A mischievous fey encounter with a character, magic item, and creatures with stat blocks for use in D&D 5e.
Deep in the forest is a tree that towers over the rest, marking the location of an ancient glade. This glade is a popular resting point for travelers but is also the home of a capricious fey that enjoys playing a particularly dangerous game with those that visit its clearing. While the game is usually not lethal, those who are not experienced in dealing with the twisted words of feyfolk are sure to continue their journey with several new bruises.
The Fairy Glade
The dotted remnants of a path break into a clearing, arriving at the roots of the colossal tree. More ruined pieces of whatever the path once was are visible but all else is long overgrown, consumed by the forest. It is stunningly verdant in the warm sunlight. Rich greens and browns shine around the shade of the great tree, and a pool of water shimmers amidst its roots. You hear the songs of birds and the scampering of other critters coming from their hiding places within the surrounding forest, completing the cozy, inviting atmosphere with their natural melody.
The glade still bears the ruins of a very old site of unknown worship, from a time when the massive tree was seen as a location, or possibly a source, of power. These traditions have faded along with the people that upheld them, leaving the area to be claimed by the forest. While no longer as significant as it once was, the glade does still function as a checkpoint for those using the tree as a landmark to travel through the forest. And it was these travelers, in a place as beautiful and magically rich as the glade, that caught the interest of a fey visitor.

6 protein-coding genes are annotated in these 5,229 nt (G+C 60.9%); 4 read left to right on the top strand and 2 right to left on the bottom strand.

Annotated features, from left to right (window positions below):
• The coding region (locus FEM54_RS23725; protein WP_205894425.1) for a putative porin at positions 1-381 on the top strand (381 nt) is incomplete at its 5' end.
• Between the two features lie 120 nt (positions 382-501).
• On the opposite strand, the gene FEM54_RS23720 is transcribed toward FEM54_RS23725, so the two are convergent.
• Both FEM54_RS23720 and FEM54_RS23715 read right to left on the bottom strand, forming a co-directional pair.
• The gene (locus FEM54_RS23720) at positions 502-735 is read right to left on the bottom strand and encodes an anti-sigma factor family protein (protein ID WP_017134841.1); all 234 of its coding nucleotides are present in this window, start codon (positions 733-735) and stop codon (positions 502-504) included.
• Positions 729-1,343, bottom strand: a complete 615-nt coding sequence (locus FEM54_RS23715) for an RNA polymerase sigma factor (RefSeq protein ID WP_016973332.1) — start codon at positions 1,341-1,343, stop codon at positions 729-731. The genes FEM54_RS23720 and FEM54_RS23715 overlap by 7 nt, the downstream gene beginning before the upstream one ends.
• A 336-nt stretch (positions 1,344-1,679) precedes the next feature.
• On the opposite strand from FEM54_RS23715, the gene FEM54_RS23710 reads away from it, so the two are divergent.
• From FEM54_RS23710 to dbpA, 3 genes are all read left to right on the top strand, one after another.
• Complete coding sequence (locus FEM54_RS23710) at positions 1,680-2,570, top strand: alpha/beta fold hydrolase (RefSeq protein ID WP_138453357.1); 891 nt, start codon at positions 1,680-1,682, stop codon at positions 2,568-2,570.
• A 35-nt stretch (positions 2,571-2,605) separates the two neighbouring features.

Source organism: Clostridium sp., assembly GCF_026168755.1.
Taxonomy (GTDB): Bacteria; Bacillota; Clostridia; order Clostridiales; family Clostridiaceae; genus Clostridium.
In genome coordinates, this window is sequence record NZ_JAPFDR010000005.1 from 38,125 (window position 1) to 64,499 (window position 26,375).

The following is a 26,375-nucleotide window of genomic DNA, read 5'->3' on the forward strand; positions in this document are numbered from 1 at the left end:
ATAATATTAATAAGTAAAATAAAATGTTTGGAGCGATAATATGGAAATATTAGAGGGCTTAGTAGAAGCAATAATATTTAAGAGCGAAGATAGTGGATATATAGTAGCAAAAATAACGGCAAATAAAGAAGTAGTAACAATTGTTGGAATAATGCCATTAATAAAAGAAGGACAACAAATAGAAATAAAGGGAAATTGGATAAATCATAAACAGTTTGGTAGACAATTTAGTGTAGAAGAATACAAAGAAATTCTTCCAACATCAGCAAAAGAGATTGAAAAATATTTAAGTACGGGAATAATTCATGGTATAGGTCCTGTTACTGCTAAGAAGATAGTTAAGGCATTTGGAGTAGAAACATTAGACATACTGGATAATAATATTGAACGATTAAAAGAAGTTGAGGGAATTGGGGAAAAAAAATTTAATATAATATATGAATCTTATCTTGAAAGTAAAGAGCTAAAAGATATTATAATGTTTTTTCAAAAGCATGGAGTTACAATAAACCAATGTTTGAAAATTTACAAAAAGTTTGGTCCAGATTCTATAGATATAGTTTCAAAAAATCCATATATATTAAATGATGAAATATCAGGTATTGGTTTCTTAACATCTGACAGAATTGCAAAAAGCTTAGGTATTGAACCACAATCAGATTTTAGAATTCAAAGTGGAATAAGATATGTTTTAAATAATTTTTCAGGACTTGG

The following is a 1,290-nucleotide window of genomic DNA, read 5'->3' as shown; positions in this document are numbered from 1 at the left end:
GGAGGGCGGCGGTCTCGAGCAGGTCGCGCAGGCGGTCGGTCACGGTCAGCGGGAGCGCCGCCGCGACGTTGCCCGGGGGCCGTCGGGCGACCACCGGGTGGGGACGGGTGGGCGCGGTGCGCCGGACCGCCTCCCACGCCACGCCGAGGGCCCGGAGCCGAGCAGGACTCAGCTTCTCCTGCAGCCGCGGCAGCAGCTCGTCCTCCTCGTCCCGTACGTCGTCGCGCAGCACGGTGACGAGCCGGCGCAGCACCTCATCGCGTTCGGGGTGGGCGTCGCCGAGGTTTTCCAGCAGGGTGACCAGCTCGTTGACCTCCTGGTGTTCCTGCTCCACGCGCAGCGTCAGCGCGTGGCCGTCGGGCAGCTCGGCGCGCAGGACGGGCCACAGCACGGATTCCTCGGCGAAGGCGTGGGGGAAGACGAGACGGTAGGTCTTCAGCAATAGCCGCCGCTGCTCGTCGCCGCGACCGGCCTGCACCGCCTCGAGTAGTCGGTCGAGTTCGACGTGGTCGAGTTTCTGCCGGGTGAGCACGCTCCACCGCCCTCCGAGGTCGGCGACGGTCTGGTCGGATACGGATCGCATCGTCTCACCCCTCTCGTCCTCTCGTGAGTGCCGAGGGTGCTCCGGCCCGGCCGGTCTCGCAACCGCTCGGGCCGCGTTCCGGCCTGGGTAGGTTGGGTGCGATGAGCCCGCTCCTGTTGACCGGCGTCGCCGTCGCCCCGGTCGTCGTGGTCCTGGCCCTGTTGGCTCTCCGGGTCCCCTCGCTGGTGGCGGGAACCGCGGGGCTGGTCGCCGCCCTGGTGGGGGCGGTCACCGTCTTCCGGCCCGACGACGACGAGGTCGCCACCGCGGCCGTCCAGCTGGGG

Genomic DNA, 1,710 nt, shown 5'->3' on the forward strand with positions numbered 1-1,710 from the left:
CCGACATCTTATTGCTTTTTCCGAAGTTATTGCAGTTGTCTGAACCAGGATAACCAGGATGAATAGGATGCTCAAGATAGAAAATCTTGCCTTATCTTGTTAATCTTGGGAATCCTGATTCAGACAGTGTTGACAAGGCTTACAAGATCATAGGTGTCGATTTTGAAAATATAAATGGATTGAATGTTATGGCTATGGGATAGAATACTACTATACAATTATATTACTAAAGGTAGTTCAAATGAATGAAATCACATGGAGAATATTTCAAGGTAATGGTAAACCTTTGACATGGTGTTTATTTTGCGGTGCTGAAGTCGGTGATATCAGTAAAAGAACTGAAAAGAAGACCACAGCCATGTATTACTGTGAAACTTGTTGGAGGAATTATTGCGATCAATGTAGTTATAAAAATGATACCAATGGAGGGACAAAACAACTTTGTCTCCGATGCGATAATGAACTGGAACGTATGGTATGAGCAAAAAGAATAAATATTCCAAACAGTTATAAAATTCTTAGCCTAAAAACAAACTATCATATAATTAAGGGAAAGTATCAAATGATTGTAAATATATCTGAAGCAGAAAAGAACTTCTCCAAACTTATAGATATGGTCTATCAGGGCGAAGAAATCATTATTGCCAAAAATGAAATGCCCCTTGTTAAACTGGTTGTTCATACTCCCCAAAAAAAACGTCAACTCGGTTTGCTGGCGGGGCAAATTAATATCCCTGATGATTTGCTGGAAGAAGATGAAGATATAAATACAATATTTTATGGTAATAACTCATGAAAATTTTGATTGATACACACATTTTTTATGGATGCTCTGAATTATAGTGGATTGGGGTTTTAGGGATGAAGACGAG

Rest in the shade. Trace amounts of magic are still suffused into the plants and earth of the glade. A creature that spends its Hit Dice to recover hit points while within the glade recovers an additional number of hit points equal to its Constitution modifier for every Hit Dice spent. Additionally, any creature that is reduced to 0 hit points while within the glade is immediately stabilized.
The glade described is based on our very own ‘Fairy Glade’ battle map (which comes with its own night variant for during the encounter!) but would also be a perfect fit for the ‘Sacred Spring’ and similar locations. You can even join them together into a larger, more intricate environment!
Between the chirps and whistles of nearby birds, one, in particular, catches your attention. Long, melodic notes draw you to the pool of water nestled in the tree’s roots, where you spot the top of a person’s head peering over the rocks. What you can see of them is very small, with short, side-swept hair and wide, emerald eyes. They look back at you, matching your gaze and seeming to wait to see what you do.